The TechAbility Standards are also available, forming a “road map” of what good assistive technology looks like with resources and guides.

Here are some examples of what colleges did during the height of the pandemic in the Spring and Summer.

Physical/hard copy learning packs

Home learning does not always rely on technology or online learning. For students who are used to the predictable routine in college, adjusting to home learning was a huge transition and a challenge for many learners. Specialist colleges have set work within hard copy home learning packs, a method that enables greater opportunities for different formats. Often, they included materials that students have been working on, or are already familiar with from college.

Parents or carers got involved, for example, by recording the work achieved, and colleges collected examples of work sent into college and monitoring when targets are being met.

Leap College and Landmarks Specialist College are two of the many colleges that supported this transition by providing learning-from-home packs for their students. At Leap, staff sent out hard copy work packs including daily activities, structured routines, targets, visuals, Preparation for Adulthood resources and functional skills activities adapted to be transferable in the home.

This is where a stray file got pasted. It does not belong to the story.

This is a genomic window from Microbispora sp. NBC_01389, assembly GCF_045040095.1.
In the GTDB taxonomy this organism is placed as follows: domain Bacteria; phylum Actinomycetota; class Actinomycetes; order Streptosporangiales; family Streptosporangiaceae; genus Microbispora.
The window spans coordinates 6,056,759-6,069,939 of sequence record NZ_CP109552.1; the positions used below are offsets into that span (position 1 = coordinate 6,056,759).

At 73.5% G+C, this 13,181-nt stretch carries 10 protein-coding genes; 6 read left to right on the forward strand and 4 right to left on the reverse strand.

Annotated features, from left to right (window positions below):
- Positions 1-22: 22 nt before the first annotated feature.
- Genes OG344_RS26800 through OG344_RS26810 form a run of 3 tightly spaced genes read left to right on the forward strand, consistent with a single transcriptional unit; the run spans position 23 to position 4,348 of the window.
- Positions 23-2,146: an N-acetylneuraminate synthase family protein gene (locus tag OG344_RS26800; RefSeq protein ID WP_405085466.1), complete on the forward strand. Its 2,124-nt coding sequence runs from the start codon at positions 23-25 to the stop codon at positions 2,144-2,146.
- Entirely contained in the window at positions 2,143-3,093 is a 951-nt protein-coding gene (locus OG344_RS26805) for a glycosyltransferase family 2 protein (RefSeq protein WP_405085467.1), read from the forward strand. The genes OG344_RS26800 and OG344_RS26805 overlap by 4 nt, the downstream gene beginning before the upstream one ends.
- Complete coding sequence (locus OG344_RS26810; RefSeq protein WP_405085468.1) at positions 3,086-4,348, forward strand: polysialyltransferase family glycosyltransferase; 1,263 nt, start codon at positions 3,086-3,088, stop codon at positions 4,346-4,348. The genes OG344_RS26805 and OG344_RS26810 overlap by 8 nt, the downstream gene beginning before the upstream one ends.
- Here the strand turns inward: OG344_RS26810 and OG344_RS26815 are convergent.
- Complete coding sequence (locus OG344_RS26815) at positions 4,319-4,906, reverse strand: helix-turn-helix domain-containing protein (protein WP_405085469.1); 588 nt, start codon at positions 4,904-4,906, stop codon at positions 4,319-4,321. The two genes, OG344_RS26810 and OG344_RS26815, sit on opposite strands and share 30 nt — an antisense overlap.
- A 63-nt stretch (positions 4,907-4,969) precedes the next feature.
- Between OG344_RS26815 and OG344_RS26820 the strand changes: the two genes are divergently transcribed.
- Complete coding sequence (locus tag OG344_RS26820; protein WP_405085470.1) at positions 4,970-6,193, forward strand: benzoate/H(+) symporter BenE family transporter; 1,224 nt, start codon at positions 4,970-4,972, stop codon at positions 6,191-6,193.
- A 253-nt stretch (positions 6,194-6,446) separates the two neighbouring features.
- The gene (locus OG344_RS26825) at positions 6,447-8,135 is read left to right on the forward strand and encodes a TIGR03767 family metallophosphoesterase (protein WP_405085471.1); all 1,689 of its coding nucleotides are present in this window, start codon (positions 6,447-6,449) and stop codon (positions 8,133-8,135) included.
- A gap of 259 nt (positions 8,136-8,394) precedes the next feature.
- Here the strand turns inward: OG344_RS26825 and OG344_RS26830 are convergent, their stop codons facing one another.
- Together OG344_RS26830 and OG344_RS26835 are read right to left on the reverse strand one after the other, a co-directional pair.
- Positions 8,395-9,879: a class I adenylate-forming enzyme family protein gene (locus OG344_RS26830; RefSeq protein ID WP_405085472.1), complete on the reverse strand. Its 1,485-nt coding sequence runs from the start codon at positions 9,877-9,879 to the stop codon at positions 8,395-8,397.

At Landmarks, packs contained a variety of information and ideas for parents and carers. There was information on how targets and functional skills development can be embedded into daily routines. For students taking recognised qualifications, the packs included practice qualification papers. There was also accessible and easy-read information about the coronavirus and why students are working at home.

The packs were supplemented with close contact and support from Learning Support Assistants. Phone, emails and Zoom meetings are being used by LSAs to support learners working through their packs. Tutors and LSAs at the college embraced Zoom to continue learning in the face-to-face format, providing art sessions and weekly tutorials.

Remote therapy

Colleges are also being inventive with their approaches in ensuring continuity of provision for therapy. A number of colleges provide speech and language therapy sessions using video conferencing software. Some send out exercises and programmes for learners to complete at home. Therapy staff are embracing a collaborative approach with parents and carers to make therapy work for young people.

Remote wellbeing support